In this state, law says you need a license and helmet for mopeds, scooters, and motorcycles to operate on roads. There are no mentions of electric bikes in the law, but recent opinions tend to suggest that e-bikes like the Roketa ES-44 would require a license. It’s just that it doesn’t fit in the same category as a motorized bike or scooter. Regardless, you’ll need at least a helmet but don’t need to register and get tags for it.

With that said, it would be safe to have a regular driver’s license, but it could be possible to get a specialized Class M license in Tennessee. I plan on contacting the local DMV this week to find out which would be appropriate and schedule a test, if required. It’s an extra layer of protection, since you’ll get glances from police if you’re not wearing a helmet or not following traffic laws.

In summary, I have enjoyed riding the Roketa ES-44 both on the road and bike trails like the Shelby Farms Greenline (which e-bikes are permitted). However, the shoddy construction makes this a less desirable bike.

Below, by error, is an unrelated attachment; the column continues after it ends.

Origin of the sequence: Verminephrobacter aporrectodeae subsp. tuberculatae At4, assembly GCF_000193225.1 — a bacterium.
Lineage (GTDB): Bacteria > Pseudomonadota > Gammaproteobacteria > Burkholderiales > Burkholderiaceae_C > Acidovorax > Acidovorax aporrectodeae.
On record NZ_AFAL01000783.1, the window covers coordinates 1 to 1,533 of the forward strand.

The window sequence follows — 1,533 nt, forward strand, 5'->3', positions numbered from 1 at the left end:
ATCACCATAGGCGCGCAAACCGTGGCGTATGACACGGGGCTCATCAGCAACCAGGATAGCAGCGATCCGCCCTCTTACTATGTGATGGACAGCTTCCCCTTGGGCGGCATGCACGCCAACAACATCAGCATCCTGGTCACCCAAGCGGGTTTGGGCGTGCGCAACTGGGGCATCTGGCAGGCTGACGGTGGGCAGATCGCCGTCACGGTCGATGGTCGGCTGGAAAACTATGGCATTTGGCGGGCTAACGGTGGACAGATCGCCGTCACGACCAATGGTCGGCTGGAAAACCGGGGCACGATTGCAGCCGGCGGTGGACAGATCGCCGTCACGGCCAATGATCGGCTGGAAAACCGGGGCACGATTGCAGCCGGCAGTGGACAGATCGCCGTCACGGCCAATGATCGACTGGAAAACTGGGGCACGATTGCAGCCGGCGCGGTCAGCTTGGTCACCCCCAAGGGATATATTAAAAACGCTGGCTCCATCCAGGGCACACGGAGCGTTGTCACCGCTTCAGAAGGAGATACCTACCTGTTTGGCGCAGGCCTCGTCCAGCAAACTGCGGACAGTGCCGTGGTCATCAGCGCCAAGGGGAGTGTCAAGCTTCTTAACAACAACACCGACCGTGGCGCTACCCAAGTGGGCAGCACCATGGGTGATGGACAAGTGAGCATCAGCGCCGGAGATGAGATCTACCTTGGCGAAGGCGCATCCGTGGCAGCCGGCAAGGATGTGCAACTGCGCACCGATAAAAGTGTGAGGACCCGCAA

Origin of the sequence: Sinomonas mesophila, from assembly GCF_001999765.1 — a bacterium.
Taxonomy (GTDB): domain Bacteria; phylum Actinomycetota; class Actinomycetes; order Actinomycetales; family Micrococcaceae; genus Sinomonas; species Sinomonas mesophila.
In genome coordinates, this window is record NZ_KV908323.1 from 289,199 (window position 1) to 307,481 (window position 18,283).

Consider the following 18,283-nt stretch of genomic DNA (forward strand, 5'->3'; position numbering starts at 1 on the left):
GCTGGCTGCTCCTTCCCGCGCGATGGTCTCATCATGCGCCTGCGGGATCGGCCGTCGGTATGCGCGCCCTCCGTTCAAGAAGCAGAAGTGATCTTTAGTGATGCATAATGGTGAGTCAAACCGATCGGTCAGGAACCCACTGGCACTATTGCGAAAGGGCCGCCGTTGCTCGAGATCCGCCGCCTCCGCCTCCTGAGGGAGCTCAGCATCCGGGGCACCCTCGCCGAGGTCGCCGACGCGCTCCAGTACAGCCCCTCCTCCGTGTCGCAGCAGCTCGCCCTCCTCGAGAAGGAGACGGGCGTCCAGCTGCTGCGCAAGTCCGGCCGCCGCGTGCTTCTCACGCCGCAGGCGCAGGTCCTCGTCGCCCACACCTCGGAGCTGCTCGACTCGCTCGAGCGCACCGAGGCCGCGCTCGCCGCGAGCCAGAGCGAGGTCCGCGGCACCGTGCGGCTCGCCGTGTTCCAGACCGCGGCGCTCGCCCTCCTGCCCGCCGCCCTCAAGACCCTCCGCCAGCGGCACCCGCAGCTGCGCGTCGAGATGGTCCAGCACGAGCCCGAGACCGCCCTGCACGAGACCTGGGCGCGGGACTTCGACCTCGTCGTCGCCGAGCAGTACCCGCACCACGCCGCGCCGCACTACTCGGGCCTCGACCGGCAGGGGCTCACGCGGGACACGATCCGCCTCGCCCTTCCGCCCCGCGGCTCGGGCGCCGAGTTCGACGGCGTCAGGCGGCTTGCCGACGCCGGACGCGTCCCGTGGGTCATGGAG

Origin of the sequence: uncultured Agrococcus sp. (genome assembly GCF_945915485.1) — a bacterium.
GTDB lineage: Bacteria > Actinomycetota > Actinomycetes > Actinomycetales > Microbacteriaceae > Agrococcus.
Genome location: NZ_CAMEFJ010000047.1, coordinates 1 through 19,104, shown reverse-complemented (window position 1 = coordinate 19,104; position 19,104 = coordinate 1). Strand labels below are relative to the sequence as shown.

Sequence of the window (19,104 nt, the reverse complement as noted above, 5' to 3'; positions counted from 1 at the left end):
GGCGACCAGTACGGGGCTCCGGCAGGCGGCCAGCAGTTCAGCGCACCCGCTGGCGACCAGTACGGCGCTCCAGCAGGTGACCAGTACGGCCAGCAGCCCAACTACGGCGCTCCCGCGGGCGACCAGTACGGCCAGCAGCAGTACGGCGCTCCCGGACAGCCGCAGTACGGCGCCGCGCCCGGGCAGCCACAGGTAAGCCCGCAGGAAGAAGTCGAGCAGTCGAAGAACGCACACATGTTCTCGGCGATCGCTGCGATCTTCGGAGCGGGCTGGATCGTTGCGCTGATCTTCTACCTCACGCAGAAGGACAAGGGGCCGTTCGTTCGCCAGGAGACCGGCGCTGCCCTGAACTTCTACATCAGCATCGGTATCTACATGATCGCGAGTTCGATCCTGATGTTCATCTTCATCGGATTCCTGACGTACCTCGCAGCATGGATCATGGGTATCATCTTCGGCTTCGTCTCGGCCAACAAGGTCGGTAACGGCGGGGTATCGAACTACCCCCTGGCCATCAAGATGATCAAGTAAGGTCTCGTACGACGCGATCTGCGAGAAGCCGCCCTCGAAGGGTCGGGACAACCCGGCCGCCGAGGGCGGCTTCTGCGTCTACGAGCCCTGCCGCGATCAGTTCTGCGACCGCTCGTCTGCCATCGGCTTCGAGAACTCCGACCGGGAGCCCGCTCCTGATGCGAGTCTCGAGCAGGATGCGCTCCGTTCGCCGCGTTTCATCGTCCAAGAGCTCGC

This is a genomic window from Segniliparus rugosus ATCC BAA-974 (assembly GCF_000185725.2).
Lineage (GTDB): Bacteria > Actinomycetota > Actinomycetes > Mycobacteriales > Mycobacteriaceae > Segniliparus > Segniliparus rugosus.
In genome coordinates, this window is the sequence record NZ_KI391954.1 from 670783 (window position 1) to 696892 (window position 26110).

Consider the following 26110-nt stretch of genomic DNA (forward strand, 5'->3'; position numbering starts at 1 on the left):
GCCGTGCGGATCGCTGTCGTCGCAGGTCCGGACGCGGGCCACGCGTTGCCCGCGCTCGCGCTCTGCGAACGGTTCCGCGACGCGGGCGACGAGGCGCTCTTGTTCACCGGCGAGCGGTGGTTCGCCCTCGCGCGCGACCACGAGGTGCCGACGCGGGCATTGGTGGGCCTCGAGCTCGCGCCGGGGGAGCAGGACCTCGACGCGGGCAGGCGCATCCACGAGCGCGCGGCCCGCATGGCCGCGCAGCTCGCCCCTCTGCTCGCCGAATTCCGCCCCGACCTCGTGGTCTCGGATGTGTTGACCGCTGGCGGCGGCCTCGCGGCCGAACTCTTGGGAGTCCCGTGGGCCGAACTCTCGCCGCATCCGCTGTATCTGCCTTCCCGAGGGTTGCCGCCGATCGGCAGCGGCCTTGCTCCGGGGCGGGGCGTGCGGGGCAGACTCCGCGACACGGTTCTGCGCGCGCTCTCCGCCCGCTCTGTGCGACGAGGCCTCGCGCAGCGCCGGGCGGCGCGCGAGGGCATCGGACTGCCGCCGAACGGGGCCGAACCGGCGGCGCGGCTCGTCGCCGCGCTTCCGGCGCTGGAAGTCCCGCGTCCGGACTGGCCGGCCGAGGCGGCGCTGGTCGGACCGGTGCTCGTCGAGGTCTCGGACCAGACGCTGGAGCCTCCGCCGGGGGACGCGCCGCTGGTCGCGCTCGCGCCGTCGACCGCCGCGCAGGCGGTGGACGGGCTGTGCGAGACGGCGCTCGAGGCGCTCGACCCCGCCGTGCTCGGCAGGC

The price of the Roketa ES-44 ranges around $700-$900, but I bought mine for $825 without tax. It’s a really inexpensive electric bicycle.

As they say, you get what you pay for. As for this e-bike, it’s cheap in price and quality. I can not recommend this bike for anyone wanting a long-term alternate form of transportation.

I am actually selling this for $500 on Craigslist, and hopefully it gets sold. Whenever someone buys it or it craps out, I will invest in a well-built machine like a Jetson e-bike or Vespa. They’re more expensive, but people seem to love them and do not have much quality issues with them.

I have to score the Roketa ES-44 a rating of 2.5/5. It’s a pretty mediocre bike. It runs well, but the construction and failing parts makes me want to invest in something worthwhile.

If you’re looking to buy this e-bike and don’t have a lot of cash, then know what you’re getting into. Make sure to know the laws regarding e-bikes and return policies of the store selling it.

If you have the credit or cash to afford a better, more expensive electric bike or even scooter, STAY AWAY FROM THE ROKETA ES-44.

Here is a video from Global News from Toronto with a story about e-bikes. The Roketa ES-44, called Emmo Urban, is featured in this clip.